Introduction to Spellforce 2: Shadow Wars
There aren’t many games that have a combination of popular real-time strategy games and role-playing games, but Spellforce 2 mimics parts of Diablo, Baldur’s Gate, and WarCraft. A 3D game that notched out a genre of its own between these two highly successful and productive genres, games like Spellforce 2 could be creating a genre that we’ll be seeing more of in the years to come.
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The Good Parts (4 out of 5)
The combination of Diablo style role-playing game play and real-time tactics and strategy on massive maps that are open environments allow you to determine your own path through the game.
The huge single player campaign has hours and hours of play time conducting battles, full-filling quests, and collecting treasure and items to make you more powerful.
Excellent multiple camera angles to choose from; a zoomed in look, a real-time strategy view, and even the behind the back, third person view is available, which provides a lot more entertainment choices.
Parts That Need Improvement (3 out of 5)
There are hundreds of different items and weapons to choose from for your characters and troops to use, but for some reason they all feel and do the same damage during the battles, which takes away the point of collecting all of these items.
Graphics (3 out of 5)
The overall visual presentation was above average, with pretty good detail and a few textures to enjoy in the country sides and character animations during the accelerated night and day cycle Phenomic designed into Spellforce 2: Shadow Wars.
The zoom camera angle was nice for getting an over all view of the whole map, as the maps are huge and it’s easy to get a little lost at times, so you can find your place a lot easier with this camera angle. I didn’t use the real-tim strategy camera angle much, because I preferred the third person view of the third camera choice to the first two as it was better for moving around and for combat functions, which are the two main gameplay features in Spellforce 2: Shadow Wars.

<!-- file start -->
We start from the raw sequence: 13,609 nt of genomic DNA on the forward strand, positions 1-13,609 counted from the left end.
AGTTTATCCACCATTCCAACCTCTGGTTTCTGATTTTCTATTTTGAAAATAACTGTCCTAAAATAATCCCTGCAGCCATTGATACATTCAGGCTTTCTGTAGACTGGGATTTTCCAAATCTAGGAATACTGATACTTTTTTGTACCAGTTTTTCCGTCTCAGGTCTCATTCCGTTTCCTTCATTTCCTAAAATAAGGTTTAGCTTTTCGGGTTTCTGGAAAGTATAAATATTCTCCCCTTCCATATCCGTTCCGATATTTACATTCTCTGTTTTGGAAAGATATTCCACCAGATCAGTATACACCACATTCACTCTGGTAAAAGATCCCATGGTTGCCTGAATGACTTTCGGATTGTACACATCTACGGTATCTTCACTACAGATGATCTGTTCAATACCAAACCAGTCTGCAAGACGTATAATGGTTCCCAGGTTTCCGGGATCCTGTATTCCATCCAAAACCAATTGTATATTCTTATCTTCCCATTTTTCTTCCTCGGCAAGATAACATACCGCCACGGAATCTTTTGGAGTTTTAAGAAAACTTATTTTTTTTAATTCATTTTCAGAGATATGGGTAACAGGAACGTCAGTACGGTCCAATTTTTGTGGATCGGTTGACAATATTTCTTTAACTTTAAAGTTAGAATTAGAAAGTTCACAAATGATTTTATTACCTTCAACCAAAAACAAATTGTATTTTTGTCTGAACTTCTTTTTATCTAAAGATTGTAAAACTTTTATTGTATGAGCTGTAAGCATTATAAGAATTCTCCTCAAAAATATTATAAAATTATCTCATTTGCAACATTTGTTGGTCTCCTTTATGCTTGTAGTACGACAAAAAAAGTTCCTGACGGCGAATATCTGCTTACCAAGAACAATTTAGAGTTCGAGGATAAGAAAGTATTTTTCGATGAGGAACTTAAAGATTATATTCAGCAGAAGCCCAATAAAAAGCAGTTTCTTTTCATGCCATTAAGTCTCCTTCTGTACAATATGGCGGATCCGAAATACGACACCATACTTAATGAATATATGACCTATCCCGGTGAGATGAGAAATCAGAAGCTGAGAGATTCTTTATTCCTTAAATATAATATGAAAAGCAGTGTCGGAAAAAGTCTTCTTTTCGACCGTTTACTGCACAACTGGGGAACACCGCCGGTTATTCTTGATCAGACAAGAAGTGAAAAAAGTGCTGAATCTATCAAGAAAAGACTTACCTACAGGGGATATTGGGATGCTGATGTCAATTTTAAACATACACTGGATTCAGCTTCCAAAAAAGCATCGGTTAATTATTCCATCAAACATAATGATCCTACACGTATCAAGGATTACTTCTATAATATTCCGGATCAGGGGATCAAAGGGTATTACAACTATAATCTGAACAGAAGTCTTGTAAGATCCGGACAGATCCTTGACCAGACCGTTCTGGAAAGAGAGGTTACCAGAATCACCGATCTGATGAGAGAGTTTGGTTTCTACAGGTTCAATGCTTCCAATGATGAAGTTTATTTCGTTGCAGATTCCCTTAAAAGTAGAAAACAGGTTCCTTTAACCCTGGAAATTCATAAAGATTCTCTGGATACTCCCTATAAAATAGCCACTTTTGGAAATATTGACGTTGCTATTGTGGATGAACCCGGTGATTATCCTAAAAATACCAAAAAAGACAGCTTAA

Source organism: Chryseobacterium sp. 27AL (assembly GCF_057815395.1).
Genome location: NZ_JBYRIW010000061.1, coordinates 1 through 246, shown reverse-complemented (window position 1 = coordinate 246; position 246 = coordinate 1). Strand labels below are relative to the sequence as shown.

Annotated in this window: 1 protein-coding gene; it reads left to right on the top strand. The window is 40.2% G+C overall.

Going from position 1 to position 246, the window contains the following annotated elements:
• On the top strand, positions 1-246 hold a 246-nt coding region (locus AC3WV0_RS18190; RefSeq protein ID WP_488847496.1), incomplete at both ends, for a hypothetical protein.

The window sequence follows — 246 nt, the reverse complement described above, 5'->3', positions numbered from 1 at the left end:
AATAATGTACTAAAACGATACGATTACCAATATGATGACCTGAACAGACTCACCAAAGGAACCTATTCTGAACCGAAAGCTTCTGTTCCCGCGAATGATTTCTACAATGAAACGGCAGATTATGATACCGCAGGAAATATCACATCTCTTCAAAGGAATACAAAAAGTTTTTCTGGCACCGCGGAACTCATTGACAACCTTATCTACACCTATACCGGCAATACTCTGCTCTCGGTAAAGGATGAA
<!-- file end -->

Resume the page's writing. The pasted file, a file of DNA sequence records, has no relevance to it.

Sounds and Music (3 out of 5)
The sound effects were effective, with the sounds of battle, and the environmental effects on the maps well executed, clear and entertaining as you travel around the huge maps.
An intense sound track was effective during the battle scenes, adding to the energy level and creating extra excitement during battles, but slows down to a more relaxed pace when you’re traveling around the environments.
Story (3 out of 5)
In the single player campaign, you are a member of an outcast human/dragon hybrid race tasked with gathering together forces to protect the land from the Dwarves, who are mobilizing for war, and then lead these forces in battle to protect the lives and property of all the nations. Before you can do this, however, you must prove your worth and gain the trust of the people by fulfilling a number of dangerous and engaging quests that require you to dispatch a number of powerful and challenging opponents.
Playability (4 out of 5)
It took me about twenty five hours to play through the single player campaign and I didn’t do everything; I skipped a few of the less important parts that are more filler than anything. The open environments mean you can wander around and complete the quests in the order you prefer, or just explore everything, which obviously adds a lot more lpaying time to the game.
The multiplayer mode I haven’t finished yet, but you could spend weeks playing the multiplayer mode if you had a challenging and intelligent opponent.
There’s an option to play the single player campaign online, where you can choose to play any of the four available factions in a real-time strategy mode, as well as a cooperative mode for up to four players in online campaigns that look, feel and play very similar to the single player campaign.
The Bottom Line (3 out of 5)
Spellforce 2: Shadow Wars tries to combine the best parts of the RPG and RTS genres and ultimately fails to improve on either one, but may be starting a new genre all its own. Still, the RTS elements provide a nice change of pace to the action of RPG combat elements. Phenomic improved some of the path finding problems that cropped up in Spellforce and kept all the elements you loved, so Spellforce 2 is definitely an improvement, which may be the initial shots across the bow for both genres in a battle that could see the two genres combine to make a single genre in the years to come.